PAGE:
Reader's Poll

Which of the following technologies/concepts are likely to witness significant traction this year?
Any data to show


Tele Data

Mobile Subscribers Yearwise comparision

  • JUser::_load: Unable to load user with id: 122

Key advantages and challenges of Wi-Max and LTE TDD

March 31, 2011
E-mail Print PDF

With the growth of mobile broadband services across the globe, the two technologies that have come up on the industry’s radar to meet the demand for higher speeds and mobile broadband are Wi-Max and long term evolution time division duplex (LTE TDD).

Wi-Max is an advanced wireless technology which, at the time of its launch, was considered ahead of its time. However, as service providers increased their focus on wireless broadband and prepared to deploy Wi-Max, LTE TDD emerged as a rival technology threatens to displace Wi-Max. The industry remains undecided on the technology choice for providing wireless broadband services.

Many factors are considered while selecting the appropriate technology. These include the maturity of the technology for a mass market launch, and the availability of a robust ecosystem to ensure affordable cost of ownership for both infrastructure and end-user devices. Moreover, the technology should be future-proof. A look at the opportunities and issues associated with Wi-Max and LTE TDD…


Wi-Max and LTE TDD are similar technologies on many fronts. Both are all-IP (internet protocol) technologies, offer bandwidth flexibility and support a number of carrier frequencies. These technologies are suitable for providing wireless broadband access on the last mile, particularly in countries like India that lack extensive fixed line infrastructure and have poor broadband penetration levels.

The fact that Wi-Max is a low-cost technology makes it ideal for rural areas with a low population density. This is why many developing countries have selected this technology platform.

Moreover, with the equipment and infrastructure in place, Wi-Max can give service providers an edge in terms of time-to-market. To capitalise on the first-mover advantage, some operators, like Clearwire in North America and Yota in Russia, rolled out Wi-Max networks in developed markets too. According to Maravedis Research, as of 2010, there were over 600 Wi-Max  deployments across the globe, with 213 devices and 61 certified base stations.

LTE TDD, on the other hand, is the next step of evolution for all 3GPP technologies. Different generations of mobile technologies – 1G, 2G and 3G – have been deployed on a large scale across the world and follow 3GPP standards. Being a successor to 3GPP technologies, LTE TDD will be able to build on the enormous installed base. Its compatibility with these technologies will facilitate easy refarming of spectrum and upgradation of networks.

LTE TDD has a low latency rate, which makes it suitable for high-speed applications like real-time gaming. The relative speed supported by the technology is as high as 220 metres per hour.

Consequently, in the past one year, LTE TDD has emerged as the preferred technology for wireless broadband services with industry heavyweights like Verizon, AT&T, Vodafone and China Mobile supporting this platform.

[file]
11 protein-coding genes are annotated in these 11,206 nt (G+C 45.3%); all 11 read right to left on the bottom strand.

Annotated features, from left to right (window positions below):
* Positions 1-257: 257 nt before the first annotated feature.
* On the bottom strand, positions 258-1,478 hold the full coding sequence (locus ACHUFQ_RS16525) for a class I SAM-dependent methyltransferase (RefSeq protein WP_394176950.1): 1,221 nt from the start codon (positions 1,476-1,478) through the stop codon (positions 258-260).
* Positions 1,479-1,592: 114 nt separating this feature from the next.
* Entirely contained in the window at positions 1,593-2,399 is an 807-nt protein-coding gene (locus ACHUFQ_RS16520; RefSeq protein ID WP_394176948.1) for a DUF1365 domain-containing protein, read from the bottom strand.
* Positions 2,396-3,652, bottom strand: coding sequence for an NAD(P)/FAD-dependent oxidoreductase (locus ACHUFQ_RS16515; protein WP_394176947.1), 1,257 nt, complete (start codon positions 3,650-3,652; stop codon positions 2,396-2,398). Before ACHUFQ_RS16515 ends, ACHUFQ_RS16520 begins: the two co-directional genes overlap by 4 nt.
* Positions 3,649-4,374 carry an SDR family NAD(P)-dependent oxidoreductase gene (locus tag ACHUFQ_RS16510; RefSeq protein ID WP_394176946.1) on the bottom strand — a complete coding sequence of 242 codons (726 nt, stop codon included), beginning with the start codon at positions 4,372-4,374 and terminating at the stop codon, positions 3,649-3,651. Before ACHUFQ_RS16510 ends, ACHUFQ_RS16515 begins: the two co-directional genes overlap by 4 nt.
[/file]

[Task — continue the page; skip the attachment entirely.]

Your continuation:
According to ABI Research, as of end-September 2010, 100 mobile networks were conducting or starting LTE TDD trials. Currently, over 40 trials are going on in the Asia-Pacific region alone – led by Japan and South Korea – with 33 contracts  awarded already. According to ABI, though the first networks would not start commercial operations before 2012, as many as 32.6 million subscribers are expected to be served through LTE TDD by 2013.


Evidently, Wi-Max has not been able to exploit the opportunity provided by the rapidly increasing wireless broadband demand, as at the time of its launch the availability of TDD spectrum was limited. As a result, operators were unable to profitably deploy it on a large scale and the technology only managed to gain a foothold in niche markets. Industry experts are of the view that this trend is likely to continue.

A key disadvantage of Wi-Max is that the technology requires a separate network while LTE TDD is backward compatible with existing 3G networks. Most players in developing countries are delaying wireless broadband deployments and waiting for the commercial availability of LTE TDD. Moreover, even Wi-Max operators like Yota and Clearwire have decided to move to LTE TDD in the near future.

In India, the companies that won broadband wireless spectrum in June 2010 are still debating which technology to opt for. While most operators are waiting for the commercial deployment of LTE TDD, state-owned service providers Mahanagar Telephone Nigam Limited and Bharat Sanchar Nigam Limited that had a first-mover advantage (they were allocated spectrum in 2008) have already deployed Wi-Max networks. However, these companies may consider migrating to LTE TDD if it emerges as the dominant technology.

For LTE TDD, a key concern is that the technology is nascent still and would take time to mature. It is not likely to be available for large-scale commercial rollout before 2012. 

Another deterrent to its uptake is the high price of LTE TDD devices, especially in emerging economies that have low per capita income. The prices of end-user devices start from $100 for USB dongles and it is likely to take 18-24 months for these prices to reach affordable levels of $30 or below. Net, net, both Wi-Max and LTE TDD have their fair share of advantages and challenges to offer. While Wi-Max is already up and running and meeting the demand for wireless broadband for now, LTE TDD is likely to dominate the telecom landscape in the long term with Wi-Max becoming more of a niche technology.

 Your cart is empty

Monday morning

Monday morning